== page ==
Ninth MP to leave the party this week says he has no plans to join the Independent Group
Ian Austin has become the ninth MP to quit the Labour party this week, although he told his local newspaper he had no plans to join the Independent Group, founded earlier this week by some former colleagues and Tory defectors, The Hindustan Times reports.
The MP for Dudley North in the West Midlands has been disaffected with the party leadership for a couple of years and told the Express and Starnewspaper there was a “culture of extremism, antisemitism and intolerance” in Labour.
He criticised Jeremy Corbyn and said he did not want the Labour leader to enter Downing Street, saying: “I always tell them the truth and I could never ask local people to make Jeremy Corbyn prime minister.”
Austin holds his seat with a tiny majority of 22 over the Conservatives and has been the MP since 2005. But he has had a series of run-ins with the leadership over issues such as antisemitism, which he said was one of the principal reasons for his resignation.
“I am appalled at the offence and distress Jeremy Corbyn and the Labourparty have caused to Jewish people. It is terrible that a culture of extremism, antisemitism and intolerance is driving out good MPs and decent people who have committed their life to mainstream politics.
“The hard truth is that the party is tougher on the people complaining about antisemitism than it is on the antisemites.”
Last year Austin was placed under investigation by the party after he became embroiled in a row with the party chairman, Ian Lavery, over the handling of the antisemitism issue in the summer. The investigation was dropped in November, and Austin hit out at the “appalling” handling of the case.
His resignation follows those of eight other MPs, including Luciana Berger and Chuka Umunna, who quit Labour and formed the Independent Group. They were joined by three Conservatives earlier this week.
But Austin told his local newspaper he had not spoken to the Independent Group. “I think the Labour party is broken and clearly things have to change but that’s not what today is about, and I’ve not talked to them about that,” he said.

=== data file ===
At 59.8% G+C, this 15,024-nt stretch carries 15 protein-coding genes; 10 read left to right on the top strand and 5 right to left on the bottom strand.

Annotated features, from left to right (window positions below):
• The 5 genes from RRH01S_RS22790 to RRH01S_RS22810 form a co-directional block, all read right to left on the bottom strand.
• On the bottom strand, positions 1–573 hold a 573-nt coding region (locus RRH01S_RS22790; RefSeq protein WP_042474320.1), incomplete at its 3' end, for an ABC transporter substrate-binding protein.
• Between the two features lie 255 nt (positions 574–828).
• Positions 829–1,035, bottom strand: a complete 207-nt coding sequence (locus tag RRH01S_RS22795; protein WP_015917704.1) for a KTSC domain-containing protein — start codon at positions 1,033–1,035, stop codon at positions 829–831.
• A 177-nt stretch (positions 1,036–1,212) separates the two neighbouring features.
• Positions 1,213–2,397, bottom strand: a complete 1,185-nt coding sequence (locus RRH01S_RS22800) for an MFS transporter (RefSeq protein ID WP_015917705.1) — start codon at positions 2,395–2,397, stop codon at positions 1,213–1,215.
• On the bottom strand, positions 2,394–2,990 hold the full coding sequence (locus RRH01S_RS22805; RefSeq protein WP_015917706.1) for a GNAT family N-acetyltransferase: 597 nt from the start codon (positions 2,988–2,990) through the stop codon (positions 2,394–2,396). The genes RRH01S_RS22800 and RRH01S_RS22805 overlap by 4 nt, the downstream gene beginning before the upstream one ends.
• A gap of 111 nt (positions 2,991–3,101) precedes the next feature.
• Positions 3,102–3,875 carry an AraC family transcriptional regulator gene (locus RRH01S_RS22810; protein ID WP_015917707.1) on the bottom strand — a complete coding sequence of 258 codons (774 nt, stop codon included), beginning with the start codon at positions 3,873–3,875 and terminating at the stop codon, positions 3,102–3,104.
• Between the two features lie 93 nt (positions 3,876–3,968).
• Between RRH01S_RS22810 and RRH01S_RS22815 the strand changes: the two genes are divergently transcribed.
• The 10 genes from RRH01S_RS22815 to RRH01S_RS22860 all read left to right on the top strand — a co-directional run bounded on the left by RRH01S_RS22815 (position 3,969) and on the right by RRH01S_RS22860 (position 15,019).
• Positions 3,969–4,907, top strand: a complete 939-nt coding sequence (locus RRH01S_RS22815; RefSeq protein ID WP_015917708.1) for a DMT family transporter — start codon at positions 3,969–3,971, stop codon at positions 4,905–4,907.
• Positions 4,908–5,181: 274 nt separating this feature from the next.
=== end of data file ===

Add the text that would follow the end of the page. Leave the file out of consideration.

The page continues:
Unlike them, Austin has been supportive of Brexit and was one of three Labour MPs who voted with Theresa May’s government in support of her deal, which was nevertheless emphatically rejected by 230 votes. Voters in his constituency backed Brexit by 71% in the 2016 referendum.
But Austin did appear to indicate that he could work with the Independent Group in the future. He told BBC West Midlands radio: “That’s not what it is about today; I agree with them that the Labour party is broken.”
Independent Group MPs were quick to react to Austin’s announcement. Berger said: “I fully understand why Ian Austin has come to this difficult and painful decision.” Another, Chris Leslie, said he had “full respect” for Austin.
Austin told his local newspaper that, under Corbyn, Labour had altered. “I think Jeremy Corbyn has completely changed what was a mainstream party into a completely different party with very different values.
“The hard left is now in charge of the party; they’re going to get rid of lots of decent mainstream MPs and I just can’t see how it can return to the mainstream party that won elections and changed the country for the better.”
Party insiders have thought for several days that Austin was the most likely to quit of Labour’s remaining disaffected MPs, although the party leadership will not welcome another day of intense focus on internal divisions.
A party spokesperson said: “We regret that Ian Austin has left the Labour party. He was elected as a Labour MP and so the democratic thing is to resign his seat and let the people of Dudley decide who should represent them.”
Labour’s deputy leader Tom Watson tweeted: “Very sad to lose another colleague from the Labour team. It’s also personally hard to see a close friend take a decision of this magnitude.”
However, Austin said he would not resign and call a byelection. He told BBC that “my job is to be the local MP for Dudley” and “I don’t think what people want is another election. I think local people will understand this decision”.